by Jincy IypeJun 17, 2020
Architecture without a language is much like what literature would be without words. The one thing that connects any kind of literature to its reader or in the case of architecture, the viewer, is its ‘language'. In architecture, this language can be perceived as the process of designing and the structure of the building. MVRDV, an architecture and urbanism practice, has taken up the task of exhibiting their otherwise concealed process to its viewers through their exhibition, Architecture Speaks:The Language of MVRDV.
MVRDV, named as an acronym after its founding members - Winy Maas, Jacob van Rijs and Nathalie de Vries - is a Netherlands-based architectural firm that curates exemplary projects following a research-based design methodology. Architecture Speaks is the platform crafted to bring these methods for public viewing in the form of an exhibition. The exhibition began on July 6 and will remain open till September 28, 2019, at the Tyrolean Architecture Centre (aut) in the city of Innsbruck, Austria. Aut’s Adambräu Building, a former brewhouse, has been designed to be an immersive installation with four towers as its main attraction.
The four towers painted in vibrant colours present MVRDV’s projects and the ideas behind them through images, text, models, drawings, videos, audio, interactive elements, and other experiential methods. Furthermore, the towers attempt to symbolise the pillars on which all of MVRDV’s contemporary as well as future designs are based - 'stack', 'pixel', 'village' and 'activator'.
THE FOUR PILLARS
The concept ‘stack’ in the firm’s dictionary means a solution towards the growing hunger for more habitable floors as a consequence of densification. Stacking means adding vertical levels to a building to proliferate the already available space instead of only filling the voids of a city. The idea revolves around the function of ‘pile- up’ to create a future that is collective in nature.
The 'stack' tower at the aut comprises four rounded volumes, formed with yellow curtains, stacked over two storeys. Within this space, the upper floor showcases models of MVRDV projects, while a ‘models playroom’ on the lower level allows visitors to create their own stacked designs from blue foam.
With a substantial increase in urbanisation, there has been a parallel rise in the diversity of the occupants. ‘Pixel’ is what attempts to provide the designers the stability in this unstable and unpredictable market. It is the functional unit that can serve as an outlet for various purposes like working, playing, living, all under one roof. It is an innovation for the emerging future of diverse needs.
The 'pixel' tower has been constructed from hundreds of bright pink cardboard boxes, some of which display images of MVRDV projects. At the base of the three-storey tower, viewers can enter to experience the hollowed-out space, and on other levels, ‘missing’ pixels provide visitors a glimpse to the inside of the tower.
The company is not far from realising the innate need of people for a social environment as ‘village’ is MRVDV’s concept for giving the structures a more holistic character. The buildings designed under the metaphorical ‘village’ are a work of contemporary technology applied to archetypal structures binding the local culture in them. It is a spatial arrangement that encourages community and social intimacy to prepare for a future that will be social.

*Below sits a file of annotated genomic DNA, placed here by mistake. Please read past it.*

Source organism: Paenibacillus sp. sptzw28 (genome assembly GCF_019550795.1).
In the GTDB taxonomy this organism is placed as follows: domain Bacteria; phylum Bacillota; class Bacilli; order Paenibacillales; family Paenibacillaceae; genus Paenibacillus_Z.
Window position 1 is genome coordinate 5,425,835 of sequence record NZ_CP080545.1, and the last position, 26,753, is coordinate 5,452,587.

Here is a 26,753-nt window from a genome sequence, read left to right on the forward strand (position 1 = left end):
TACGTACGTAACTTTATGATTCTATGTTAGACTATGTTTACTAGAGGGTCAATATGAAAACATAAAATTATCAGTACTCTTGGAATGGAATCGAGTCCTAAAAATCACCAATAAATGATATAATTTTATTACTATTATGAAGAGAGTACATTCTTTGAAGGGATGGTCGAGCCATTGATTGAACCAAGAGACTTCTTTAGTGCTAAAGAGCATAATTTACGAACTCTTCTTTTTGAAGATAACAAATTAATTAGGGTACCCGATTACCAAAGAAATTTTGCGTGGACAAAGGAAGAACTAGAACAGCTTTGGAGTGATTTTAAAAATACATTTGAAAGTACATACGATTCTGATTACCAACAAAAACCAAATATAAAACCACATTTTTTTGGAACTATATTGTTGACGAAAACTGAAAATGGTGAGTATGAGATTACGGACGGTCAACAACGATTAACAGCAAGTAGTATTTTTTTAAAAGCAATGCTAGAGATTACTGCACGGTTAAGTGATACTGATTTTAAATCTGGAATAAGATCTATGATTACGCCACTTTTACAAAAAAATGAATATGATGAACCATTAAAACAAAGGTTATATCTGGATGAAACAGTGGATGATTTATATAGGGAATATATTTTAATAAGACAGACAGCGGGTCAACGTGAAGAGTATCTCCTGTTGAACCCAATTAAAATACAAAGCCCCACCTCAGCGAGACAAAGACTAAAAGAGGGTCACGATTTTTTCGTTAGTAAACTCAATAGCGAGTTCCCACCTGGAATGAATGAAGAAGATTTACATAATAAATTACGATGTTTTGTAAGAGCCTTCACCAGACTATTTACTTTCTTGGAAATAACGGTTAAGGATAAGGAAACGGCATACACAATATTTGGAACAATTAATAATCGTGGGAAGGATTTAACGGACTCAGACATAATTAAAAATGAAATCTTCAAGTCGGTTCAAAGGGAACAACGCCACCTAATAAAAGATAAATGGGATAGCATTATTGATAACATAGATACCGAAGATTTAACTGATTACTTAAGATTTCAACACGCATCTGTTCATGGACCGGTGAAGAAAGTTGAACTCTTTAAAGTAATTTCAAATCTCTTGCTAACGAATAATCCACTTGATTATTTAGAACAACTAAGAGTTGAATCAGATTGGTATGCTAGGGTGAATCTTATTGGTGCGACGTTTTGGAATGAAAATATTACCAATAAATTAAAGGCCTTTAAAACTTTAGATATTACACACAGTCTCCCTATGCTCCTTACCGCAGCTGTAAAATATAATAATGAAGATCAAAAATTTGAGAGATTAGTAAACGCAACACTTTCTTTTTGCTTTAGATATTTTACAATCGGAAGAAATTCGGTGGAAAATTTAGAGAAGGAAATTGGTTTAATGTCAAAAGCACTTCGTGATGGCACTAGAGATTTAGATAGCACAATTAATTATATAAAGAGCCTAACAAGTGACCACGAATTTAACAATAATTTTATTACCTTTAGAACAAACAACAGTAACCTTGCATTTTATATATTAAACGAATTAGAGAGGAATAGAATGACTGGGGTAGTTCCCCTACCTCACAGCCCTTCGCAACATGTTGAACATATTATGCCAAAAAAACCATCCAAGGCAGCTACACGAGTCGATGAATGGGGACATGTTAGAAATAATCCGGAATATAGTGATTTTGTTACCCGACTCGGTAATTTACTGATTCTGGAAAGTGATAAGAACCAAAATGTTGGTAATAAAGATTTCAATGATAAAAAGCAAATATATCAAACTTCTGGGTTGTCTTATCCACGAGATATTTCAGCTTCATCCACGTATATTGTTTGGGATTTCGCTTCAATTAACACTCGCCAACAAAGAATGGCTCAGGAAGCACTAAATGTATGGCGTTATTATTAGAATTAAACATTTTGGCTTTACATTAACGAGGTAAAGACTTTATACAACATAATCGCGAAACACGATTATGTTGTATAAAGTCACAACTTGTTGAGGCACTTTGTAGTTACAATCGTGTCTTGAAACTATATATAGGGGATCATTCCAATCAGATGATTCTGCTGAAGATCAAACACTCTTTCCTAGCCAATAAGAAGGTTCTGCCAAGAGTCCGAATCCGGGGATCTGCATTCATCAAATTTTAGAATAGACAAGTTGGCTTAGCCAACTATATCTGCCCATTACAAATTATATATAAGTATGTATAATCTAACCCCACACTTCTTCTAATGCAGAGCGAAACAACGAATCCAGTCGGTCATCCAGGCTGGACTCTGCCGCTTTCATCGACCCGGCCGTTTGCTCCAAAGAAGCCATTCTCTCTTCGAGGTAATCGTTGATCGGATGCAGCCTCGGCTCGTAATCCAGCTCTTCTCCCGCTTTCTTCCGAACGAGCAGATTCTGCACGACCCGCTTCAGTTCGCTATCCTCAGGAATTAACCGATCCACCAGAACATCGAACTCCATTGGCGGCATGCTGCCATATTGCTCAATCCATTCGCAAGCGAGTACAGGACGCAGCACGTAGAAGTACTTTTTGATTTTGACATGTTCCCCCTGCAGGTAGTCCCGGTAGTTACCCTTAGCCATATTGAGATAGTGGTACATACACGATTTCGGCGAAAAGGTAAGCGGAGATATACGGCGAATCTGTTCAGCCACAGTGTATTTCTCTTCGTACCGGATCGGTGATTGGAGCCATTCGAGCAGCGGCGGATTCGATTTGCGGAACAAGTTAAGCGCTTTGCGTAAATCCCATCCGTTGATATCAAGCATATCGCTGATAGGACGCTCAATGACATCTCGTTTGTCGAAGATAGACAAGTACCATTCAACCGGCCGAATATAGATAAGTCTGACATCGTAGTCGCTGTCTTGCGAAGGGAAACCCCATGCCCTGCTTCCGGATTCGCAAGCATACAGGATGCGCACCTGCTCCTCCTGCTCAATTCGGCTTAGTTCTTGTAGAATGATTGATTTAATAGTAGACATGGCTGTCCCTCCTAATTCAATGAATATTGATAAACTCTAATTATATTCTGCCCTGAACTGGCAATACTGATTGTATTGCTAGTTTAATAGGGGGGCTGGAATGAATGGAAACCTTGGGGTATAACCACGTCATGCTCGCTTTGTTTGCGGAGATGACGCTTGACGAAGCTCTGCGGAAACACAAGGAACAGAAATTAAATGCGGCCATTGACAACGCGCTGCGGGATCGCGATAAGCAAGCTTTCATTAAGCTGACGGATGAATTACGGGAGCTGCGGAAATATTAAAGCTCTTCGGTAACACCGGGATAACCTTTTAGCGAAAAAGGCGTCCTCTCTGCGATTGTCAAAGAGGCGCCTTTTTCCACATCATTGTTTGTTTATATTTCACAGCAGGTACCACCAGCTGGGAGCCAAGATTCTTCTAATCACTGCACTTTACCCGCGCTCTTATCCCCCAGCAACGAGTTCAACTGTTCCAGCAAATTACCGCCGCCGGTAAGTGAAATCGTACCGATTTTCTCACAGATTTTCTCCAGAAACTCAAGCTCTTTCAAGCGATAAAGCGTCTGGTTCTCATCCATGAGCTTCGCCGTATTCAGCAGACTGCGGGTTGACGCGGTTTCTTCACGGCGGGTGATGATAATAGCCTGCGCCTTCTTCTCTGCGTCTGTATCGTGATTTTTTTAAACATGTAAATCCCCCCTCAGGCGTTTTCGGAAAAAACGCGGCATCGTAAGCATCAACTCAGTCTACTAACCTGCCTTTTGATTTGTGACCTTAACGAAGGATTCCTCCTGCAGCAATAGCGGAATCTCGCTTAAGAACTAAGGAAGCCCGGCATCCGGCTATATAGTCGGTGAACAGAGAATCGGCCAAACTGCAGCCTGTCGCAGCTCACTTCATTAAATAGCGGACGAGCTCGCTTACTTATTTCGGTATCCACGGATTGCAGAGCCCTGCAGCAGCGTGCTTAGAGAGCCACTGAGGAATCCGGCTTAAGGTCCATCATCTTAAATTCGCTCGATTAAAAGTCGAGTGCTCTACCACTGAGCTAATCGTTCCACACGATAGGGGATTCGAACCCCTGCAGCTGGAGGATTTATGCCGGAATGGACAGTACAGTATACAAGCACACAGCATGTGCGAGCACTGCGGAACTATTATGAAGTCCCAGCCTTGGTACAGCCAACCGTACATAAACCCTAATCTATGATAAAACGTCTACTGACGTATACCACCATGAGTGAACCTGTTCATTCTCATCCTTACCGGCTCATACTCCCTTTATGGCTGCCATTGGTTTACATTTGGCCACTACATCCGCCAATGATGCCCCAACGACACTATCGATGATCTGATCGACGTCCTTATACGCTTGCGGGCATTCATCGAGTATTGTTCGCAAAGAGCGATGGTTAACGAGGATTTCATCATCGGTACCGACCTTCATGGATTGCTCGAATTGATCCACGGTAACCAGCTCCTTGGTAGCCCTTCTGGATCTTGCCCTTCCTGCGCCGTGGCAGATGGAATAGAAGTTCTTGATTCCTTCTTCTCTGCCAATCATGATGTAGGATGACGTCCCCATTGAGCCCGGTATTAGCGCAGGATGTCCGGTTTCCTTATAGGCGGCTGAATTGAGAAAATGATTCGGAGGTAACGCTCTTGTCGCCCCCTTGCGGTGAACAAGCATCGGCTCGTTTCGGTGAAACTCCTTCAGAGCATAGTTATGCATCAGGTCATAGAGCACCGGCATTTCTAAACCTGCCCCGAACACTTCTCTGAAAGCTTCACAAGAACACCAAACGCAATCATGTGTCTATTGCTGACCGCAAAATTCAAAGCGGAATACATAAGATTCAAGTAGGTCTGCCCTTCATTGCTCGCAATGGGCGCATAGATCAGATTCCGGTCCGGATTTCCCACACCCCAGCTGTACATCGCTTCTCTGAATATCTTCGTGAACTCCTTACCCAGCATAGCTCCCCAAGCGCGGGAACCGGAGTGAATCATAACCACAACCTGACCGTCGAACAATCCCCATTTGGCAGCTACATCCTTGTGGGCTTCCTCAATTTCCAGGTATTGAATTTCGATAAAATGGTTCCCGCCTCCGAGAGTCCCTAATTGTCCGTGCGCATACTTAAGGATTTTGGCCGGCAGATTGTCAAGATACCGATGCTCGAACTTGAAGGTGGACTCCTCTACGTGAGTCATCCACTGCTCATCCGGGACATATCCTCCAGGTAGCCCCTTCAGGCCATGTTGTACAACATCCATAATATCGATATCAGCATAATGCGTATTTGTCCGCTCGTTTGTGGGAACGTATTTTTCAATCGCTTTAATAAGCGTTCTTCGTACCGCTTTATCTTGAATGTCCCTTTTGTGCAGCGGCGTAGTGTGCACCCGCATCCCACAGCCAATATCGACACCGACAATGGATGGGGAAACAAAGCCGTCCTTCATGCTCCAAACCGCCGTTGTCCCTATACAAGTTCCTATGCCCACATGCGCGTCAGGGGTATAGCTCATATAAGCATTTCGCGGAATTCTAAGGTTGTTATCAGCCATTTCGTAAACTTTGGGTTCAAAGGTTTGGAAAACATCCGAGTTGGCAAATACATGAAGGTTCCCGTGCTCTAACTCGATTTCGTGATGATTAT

The two-storey blue plywood 'village' tower is hollow inside, with a ladder that allows both visual and physical connections between floors. Inside, visitors can listen to an audio recording that describes the ideals behind the village, while horizontal arms extending from the vertical trunk of the tower offer visitors a new perspective of the aut exhibition space.
4. ACTIVATORThe fourth pillar explains the word ‘activator’ in the form of an equation with a strong social agenda being added to the concept of sustainable designs as its left-hand side. It is the strategy that provides a meaningful context to the structures created by making them more interactive with the environment. The explorations in this field have yielded a spectrum of simpler designs like that of balconies to much intricate provision of personal gardens, all of which are indicative of a productive future.
The 'activator' tower, made of a reusable steel scaffold structure provides spaces for both people and nature. On the outside of the tower, shelves provide spaces for a diverse array of plants, while inside, visitors can climb the structure to watch a video in which Nathalie de Vries, co-founder, principal architect and urban designer of MVRDV, describes the firm's projects that function as activators. Those who can climb to the very top are treated to unique views over the other towers.
The permutation and combination of these four words stringed into a comprehensive strategy is what works as a solution for providing a more substantial and improved space to accommodate the ever-growing population. In addition to each of these towers representing a different idea from MVRDV’s design processes, each one is also a reflection of MVRDV buildings through different media.
Architecture Speaks reflects upon and investigates multiple concepts and ideas that form the core belief system of the architecture of the firm in a holistic, easily approachable fashion, making the exhibition a diverse experience intriguing for a variety of audiences.
(Text by Palak Maheshwari, intern at stirworld.com)